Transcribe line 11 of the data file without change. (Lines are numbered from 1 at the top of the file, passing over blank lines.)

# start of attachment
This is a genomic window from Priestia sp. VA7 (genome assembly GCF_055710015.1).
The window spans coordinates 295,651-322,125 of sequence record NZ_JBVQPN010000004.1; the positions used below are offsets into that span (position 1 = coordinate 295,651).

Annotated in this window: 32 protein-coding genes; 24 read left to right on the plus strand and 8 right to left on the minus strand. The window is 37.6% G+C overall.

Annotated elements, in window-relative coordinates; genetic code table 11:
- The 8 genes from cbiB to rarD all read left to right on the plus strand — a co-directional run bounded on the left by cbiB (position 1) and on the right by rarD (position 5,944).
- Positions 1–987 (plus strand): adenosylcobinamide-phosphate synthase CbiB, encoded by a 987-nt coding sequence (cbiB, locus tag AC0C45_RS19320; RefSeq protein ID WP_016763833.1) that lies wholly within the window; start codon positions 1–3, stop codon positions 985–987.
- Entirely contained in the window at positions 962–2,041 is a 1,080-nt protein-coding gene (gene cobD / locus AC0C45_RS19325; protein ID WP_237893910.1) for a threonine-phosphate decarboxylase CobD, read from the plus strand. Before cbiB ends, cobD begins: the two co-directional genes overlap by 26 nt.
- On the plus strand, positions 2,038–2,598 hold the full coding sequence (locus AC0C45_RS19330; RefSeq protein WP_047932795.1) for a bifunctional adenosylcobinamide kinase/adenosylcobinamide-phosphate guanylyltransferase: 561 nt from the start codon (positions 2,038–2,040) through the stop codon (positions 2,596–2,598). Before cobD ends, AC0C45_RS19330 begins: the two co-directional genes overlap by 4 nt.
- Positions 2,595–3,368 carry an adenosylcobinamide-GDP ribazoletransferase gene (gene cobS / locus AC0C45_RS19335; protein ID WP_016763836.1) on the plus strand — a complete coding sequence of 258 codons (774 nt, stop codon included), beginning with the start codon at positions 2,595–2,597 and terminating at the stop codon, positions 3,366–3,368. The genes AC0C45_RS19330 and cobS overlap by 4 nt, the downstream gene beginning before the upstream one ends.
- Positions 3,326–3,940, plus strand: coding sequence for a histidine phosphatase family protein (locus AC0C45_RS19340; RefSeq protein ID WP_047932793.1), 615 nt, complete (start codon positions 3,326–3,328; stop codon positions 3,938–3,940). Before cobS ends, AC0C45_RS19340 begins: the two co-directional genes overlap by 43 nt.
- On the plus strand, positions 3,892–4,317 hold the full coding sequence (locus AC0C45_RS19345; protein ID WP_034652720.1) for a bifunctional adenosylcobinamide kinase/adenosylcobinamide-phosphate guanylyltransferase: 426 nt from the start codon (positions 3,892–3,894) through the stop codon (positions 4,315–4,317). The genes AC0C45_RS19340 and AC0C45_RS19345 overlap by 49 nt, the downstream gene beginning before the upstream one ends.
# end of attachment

- On the plus strand, positions 3,892–4,317 hold the full coding sequence (locus AC0C45_RS19345; protein ID WP_034652720.1) for a bifunctional adenosylcobinamide kinase/adenosylcobinamide-phosphate guanylyltransferase: 426 nt from the start codon (positions 3,892–3,894) through the stop codon (positions 4,315–4,317). The genes AC0C45_RS19340 and AC0C45_RS19345 overlap by 49 nt, the downstream gene beginning before the upstream one ends.